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Basically I'm trying to solve the equation

$$A\Big(\sin(\theta_a-\theta_{a+1}) + \sin(\theta_a-\theta_{a-1})\Big) + B\Big(n_a^z \sin(\theta_a) - n_a^x \cos(\theta_a)\Big) = 0$$ subjected to the constraint that $$A\Big(\cos(\theta_a-\theta_{a+1}) + \cos(\theta_a-\theta_{a-1})\Big) + B\Big(n_a^x \sin(\theta_a) + n_a^z \cos(\theta_a) \Big) > 0.$$ In addition I would like all of the angles $\theta_a$ to lie on the interval $(-\pi,\pi)$.

Here $A$ and $B$ are some numerical constants and $a$ labels the sites of a lattice. For concreteness let's say that $a=1,2,3,\dots,N$ where $N$ is some finite even number. Furthermore the numbers $n_a^z = 1$ and $n_a^x = 0$ for all sites except $a = N/2$. At the site $a = N/2$ the two numbers can be chosen arbitrarily. For instance $n_{N/2}^z = -1/\sqrt{2}$ and $n_{N/2}^x = -1\sqrt{2}$.

Furthermore I'm using the periodic boundary conditions $\theta_1 = \theta_N = 0$.

To solve this numerically I have tried using the function FindRoot on the first equation. However, this results in that some of the angles I find are not satisfying the second constraint. Is there a nice way of solving the above two equations numerically for a finite lattice in Mathematica?

The problem is basically that my initial guess $(\theta_a = \pi/4)$ in FindRoot ends up giving me an angle that satisfies the first equation, but does not satisfy the second equation.

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  • $\begingroup$ Should $A$ multiply both of the first two terms in the first equation? Also, is $\theta_{N+1}$ the same thing as $\theta_1$ (i.e., periodic boundary conditions)? $\endgroup$ – Michael Seifert Dec 13 '18 at 18:26
  • $\begingroup$ $A$ Should multiply both of the first terms. Yes, I'm using periodic boundary conditions $\endgroup$ – MOOSE Dec 13 '18 at 18:28
  • $\begingroup$ You could always generate a large number of roots of the first system using randomized initial guesses and then select all those for which the second conditions hold. It's a bit kludgy, but it might work. $\endgroup$ – Michael Seifert Dec 13 '18 at 18:50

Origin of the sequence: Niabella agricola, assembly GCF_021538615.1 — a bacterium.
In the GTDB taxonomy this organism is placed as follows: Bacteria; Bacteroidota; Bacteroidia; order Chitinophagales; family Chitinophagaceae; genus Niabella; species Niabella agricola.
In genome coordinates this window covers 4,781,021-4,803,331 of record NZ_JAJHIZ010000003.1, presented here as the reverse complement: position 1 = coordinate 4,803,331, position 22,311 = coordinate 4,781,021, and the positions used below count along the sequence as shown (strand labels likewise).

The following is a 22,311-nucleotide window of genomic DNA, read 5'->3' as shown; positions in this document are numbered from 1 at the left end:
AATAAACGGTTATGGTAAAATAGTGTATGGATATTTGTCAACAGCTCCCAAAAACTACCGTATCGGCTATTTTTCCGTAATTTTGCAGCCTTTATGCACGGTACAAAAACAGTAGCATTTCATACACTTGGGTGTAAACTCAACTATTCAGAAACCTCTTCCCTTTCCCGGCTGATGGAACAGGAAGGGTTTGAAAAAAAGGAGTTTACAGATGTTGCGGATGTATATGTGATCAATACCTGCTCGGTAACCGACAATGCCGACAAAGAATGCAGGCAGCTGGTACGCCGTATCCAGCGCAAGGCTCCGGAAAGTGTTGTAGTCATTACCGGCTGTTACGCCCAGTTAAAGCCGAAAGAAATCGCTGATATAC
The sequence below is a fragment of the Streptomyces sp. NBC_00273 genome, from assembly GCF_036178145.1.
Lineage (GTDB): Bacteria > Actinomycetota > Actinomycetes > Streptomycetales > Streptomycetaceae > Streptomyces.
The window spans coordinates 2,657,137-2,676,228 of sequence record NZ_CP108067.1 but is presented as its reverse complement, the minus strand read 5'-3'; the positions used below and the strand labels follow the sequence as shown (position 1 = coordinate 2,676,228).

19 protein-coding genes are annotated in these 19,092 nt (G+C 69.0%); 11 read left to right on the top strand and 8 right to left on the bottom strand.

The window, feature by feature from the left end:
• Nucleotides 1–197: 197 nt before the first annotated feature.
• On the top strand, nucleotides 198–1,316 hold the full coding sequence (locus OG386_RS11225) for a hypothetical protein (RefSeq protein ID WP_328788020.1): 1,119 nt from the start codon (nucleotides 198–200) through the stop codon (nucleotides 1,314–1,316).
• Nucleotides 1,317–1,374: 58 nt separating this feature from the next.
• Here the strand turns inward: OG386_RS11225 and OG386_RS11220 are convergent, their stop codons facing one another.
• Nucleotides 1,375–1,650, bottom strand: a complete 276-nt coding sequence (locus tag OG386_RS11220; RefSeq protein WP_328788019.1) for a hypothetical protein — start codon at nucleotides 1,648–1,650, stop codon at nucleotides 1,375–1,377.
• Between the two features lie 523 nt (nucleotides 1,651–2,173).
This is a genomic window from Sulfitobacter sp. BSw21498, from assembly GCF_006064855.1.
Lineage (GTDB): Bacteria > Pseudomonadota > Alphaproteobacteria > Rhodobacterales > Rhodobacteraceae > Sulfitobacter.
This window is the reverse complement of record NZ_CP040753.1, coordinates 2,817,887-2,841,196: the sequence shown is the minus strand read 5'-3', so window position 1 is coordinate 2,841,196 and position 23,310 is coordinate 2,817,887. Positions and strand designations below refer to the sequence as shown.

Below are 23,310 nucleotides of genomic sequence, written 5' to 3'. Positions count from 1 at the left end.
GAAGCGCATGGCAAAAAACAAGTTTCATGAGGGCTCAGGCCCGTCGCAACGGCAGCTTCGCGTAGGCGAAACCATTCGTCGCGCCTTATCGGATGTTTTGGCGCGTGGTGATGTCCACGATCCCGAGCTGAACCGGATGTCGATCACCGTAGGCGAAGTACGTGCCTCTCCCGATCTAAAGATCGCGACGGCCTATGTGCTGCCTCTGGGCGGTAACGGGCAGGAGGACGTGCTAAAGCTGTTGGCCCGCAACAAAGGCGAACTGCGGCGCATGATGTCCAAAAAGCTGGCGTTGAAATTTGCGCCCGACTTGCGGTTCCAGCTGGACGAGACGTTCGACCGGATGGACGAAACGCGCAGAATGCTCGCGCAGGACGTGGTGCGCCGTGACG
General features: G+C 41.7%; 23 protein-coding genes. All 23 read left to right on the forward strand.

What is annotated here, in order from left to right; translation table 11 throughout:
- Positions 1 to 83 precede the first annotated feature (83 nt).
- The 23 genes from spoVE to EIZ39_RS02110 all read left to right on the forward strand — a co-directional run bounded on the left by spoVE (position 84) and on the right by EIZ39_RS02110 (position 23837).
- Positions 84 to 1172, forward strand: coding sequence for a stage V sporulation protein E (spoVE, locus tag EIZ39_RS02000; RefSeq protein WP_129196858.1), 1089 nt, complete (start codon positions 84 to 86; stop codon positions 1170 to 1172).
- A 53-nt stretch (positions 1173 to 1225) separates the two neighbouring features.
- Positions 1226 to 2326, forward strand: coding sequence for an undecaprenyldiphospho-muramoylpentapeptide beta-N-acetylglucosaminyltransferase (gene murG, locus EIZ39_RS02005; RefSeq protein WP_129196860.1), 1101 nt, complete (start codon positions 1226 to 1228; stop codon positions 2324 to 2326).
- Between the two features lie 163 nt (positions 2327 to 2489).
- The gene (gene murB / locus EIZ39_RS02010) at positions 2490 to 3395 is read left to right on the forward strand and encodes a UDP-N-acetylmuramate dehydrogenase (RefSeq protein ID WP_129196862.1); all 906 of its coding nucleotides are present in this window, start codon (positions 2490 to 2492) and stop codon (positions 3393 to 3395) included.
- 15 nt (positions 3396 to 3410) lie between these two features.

• $\begingroup$ This may be a naive suggestion, but can you rephrase the problem as a constrained optimization problem? E.g. minimize the square of the LHS subject to the given constraints. If so, check out Mathematica's overview of Constrained Optimization: reference.wolfram.com/language/tutorial/…. $\endgroup$ – Robert Jacobson Dec 13 '18 at 19:12
  • $\begingroup$ @RobertJacobson it might be! Do you know if it is easy to minimize this problem using for instance NMinimize? I'm having some difficulty due to that the equations are coupled. $\endgroup$ – MOOSE Dec 14 '18 at 10:21
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Rephrase the problem as a nonlinear optimization problem

Since $N$ is the name of a built-in function in Mathematica, we use $M$. We do the simplest nontrivial case of $M=4$. Since $A$ and $B$ are just constants, I'll set them both to 1. I'll use DiscreteDelta to take care of the $n_a^x$ and $n_a^z$ variables. We will "index" $\theta$ in the Mathematica way, as θ[a], setting θ[1]=θ[M]=0.

M=4;
A=1;
B=1;
nx[a_, M_]:=-1/Sqrt[2] DiscreteDelta[M/2-a];
nz[a_, M_]:=(1-DiscreteDelta[M/2-a]) + -1/Sqrt[2] DiscreteDelta[M/2-a];
θ[1]=0;
θ[M]=0;

Let's write the objective function to match the question but use Replace to make the $\theta_a$ periodic with $\theta_{M+1}=\theta_1$. The objective function is the square of the original function. The square has a minimum of zero where the original function is zero.

objf[a_, M_, A_, B_]:=(A(Sin[θ[a]-θ[a+1]] + Sin[θ[a]-θ[a-1]]) + 
    B(nz[a, M] Sin[θ[a]] - nx[a, M]Cos[θ[a]]))^2 /.θ[x_]->θ[(Mod[x, M]+1)]

Actually, we have $M$ equations to solve, so we need to minimize $M$ quadratics, or, equivalently, minimize their sum.

f = Sum[objf[a, M, A, B], {a, 1, M}];

We repeat the above for the constraints, except we make a list instead of a sum.

constr[a_, M_, A_, B_]:=A(Cos[θ[a]-θ[a+1]] + Cos[θ[a]-θ[a-1]]) + 
       B(nx[a, M] Sin[θ[a]] + nz[a, M]Cos[θ[a]])>0 /.θ[x_]->θ[(Mod[x, M]+1)]

c = Table[constr[a, M, A, B], {a, 1, M}];

Since $\theta_1=\theta_M=0$, our unknowns are $\theta_2, \theta_3, \theta_4, \ldots, \theta_{M-1}$. (Of course, for $M=4$, that's just $\theta_2$ and $\theta_3$.) We put the objective function, constratins, and variables into NMinimize and cross our fingers.

v=Table[θ[a], {a, 2, M-1}];
NMinimize[{f, c}, v]
 {0.255348, {θ[2] -> 4.63221*10^-23, θ[3] -> -0.261482}}

A quick Plot3D confirms this is at least reasonable.

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